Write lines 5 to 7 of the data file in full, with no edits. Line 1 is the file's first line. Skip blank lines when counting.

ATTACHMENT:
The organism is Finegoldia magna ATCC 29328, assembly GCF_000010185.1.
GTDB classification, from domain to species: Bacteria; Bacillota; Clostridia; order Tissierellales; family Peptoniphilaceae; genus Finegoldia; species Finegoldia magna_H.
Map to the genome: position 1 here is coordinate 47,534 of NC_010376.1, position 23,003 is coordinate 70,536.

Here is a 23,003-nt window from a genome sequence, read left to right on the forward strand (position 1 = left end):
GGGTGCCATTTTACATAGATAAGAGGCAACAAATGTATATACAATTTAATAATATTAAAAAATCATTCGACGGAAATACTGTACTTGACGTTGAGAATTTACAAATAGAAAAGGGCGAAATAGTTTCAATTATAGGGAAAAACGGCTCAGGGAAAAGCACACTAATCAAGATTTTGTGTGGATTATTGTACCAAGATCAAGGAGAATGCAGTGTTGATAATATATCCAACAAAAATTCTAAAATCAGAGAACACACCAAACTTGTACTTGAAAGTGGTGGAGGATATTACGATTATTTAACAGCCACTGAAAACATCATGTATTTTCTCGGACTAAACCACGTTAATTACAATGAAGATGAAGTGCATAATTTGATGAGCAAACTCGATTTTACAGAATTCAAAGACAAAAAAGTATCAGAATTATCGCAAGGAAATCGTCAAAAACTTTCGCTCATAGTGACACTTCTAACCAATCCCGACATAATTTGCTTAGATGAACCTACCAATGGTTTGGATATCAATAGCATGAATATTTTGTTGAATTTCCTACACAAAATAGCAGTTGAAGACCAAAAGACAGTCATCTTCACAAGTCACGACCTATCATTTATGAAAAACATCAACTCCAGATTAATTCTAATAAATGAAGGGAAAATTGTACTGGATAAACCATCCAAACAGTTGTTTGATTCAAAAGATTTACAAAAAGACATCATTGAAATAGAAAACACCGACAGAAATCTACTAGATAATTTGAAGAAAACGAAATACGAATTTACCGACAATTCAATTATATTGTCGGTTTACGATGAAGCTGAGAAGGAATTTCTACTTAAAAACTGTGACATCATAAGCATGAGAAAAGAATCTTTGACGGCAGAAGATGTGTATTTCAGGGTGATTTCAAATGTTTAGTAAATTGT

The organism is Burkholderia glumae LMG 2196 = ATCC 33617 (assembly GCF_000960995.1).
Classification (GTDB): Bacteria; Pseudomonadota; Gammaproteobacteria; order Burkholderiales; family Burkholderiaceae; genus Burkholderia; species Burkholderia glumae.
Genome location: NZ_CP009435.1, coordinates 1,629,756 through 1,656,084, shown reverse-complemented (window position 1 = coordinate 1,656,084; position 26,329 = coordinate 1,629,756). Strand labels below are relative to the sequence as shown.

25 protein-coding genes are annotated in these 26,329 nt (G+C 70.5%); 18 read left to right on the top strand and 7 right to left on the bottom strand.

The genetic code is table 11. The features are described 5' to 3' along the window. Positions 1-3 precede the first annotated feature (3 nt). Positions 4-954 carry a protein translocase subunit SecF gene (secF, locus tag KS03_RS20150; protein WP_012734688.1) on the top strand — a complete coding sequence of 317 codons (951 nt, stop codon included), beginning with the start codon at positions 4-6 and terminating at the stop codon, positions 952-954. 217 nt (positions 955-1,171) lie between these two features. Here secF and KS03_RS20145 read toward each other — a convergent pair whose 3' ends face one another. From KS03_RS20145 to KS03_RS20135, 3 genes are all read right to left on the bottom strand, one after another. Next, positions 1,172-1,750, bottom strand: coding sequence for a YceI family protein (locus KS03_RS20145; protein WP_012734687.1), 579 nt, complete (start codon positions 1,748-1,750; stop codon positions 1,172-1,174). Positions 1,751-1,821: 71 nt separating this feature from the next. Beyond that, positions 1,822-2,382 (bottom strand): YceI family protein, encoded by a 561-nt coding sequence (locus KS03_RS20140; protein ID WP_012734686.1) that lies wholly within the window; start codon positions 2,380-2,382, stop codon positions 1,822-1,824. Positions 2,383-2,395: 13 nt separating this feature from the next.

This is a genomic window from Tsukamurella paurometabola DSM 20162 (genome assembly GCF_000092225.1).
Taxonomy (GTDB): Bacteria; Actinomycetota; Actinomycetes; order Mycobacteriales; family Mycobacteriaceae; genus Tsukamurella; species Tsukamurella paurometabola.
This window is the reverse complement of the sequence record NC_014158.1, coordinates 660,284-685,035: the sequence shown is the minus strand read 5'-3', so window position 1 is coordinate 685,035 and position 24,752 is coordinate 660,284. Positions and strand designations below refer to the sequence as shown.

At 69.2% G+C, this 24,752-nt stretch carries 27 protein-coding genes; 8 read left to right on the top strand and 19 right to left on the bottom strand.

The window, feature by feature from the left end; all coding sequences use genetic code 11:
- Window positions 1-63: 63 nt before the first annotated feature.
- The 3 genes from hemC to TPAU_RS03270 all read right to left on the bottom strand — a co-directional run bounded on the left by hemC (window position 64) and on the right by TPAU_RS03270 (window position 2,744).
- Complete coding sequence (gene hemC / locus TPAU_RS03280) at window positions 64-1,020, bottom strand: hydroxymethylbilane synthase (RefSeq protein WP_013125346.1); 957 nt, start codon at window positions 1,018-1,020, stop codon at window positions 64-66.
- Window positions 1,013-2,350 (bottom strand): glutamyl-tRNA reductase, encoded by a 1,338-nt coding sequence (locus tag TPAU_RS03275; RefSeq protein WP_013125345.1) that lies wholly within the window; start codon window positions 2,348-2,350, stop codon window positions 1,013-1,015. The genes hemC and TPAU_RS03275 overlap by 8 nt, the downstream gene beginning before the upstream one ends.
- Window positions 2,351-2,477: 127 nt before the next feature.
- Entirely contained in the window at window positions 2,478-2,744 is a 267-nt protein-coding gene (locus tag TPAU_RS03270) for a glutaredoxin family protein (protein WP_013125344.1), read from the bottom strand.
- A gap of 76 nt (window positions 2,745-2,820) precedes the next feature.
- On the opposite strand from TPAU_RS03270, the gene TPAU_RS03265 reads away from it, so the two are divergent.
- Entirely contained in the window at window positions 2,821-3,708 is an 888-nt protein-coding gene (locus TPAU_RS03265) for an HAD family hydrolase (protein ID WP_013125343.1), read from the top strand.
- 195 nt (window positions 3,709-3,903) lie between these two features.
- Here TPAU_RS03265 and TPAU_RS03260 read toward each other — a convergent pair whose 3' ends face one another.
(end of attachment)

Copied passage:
GGGTGCCATTTTACATAGATAAGAGGCAACAAATGTATATACAATTTAATAATATTAAAAAATCATTCGACGGAAATACTGTACTTGACGTTGAGAATTTACAAATAGAAAAGGGCGAAATAGTTTCAATTATAGGGAAAAACGGCTCAGGGAAAAGCACACTAATCAAGATTTTGTGTGGATTATTGTACCAAGATCAAGGAGAATGCAGTGTTGATAATATATCCAACAAAAATTCTAAAATCAGAGAACACACCAAACTTGTACTTGAAAGTGGTGGAGGATATTACGATTATTTAACAGCCACTGAAAACATCATGTATTTTCTCGGACTAAACCACGTTAATTACAATGAAGATGAAGTGCATAATTTGATGAGCAAACTCGATTTTACAGAATTCAAAGACAAAAAAGTATCAGAATTATCGCAAGGAAATCGTCAAAAACTTTCGCTCATAGTGACACTTCTAACCAATCCCGACATAATTTGCTTAGATGAACCTACCAATGGTTTGGATATCAATAGCATGAATATTTTGTTGAATTTCCTACACAAAATAGCAGTTGAAGACCAAAAGACAGTCATCTTCACAAGTCACGACCTATCATTTATGAAAAACATCAACTCCAGATTAATTCTAATAAATGAAGGGAAAATTGTACTGGATAAACCATCCAAACAGTTGTTTGATTCAAAAGATTTACAAAAAGACATCATTGAAATAGAAAACACCGACAGAAATCTACTAGATAATTTGAAGAAAACGAAATACGAATTTACCGACAATTCAATTATATTGTCGGTTTACGATGAAGCTGAGAAGGAATTTCTACTTAAAAACTGTGACATCATAAGCATGAGAAAAGAATCTTTGACGGCAGAAGATGTGTATTTCAGGGTGATTTCAAATGTTTAGTAAATTGT

The organism is Burkholderia glumae LMG 2196 = ATCC 33617 (assembly GCF_000960995.1).
Classification (GTDB): Bacteria; Pseudomonadota; Gammaproteobacteria; order Burkholderiales; family Burkholderiaceae; genus Burkholderia; species Burkholderia glumae.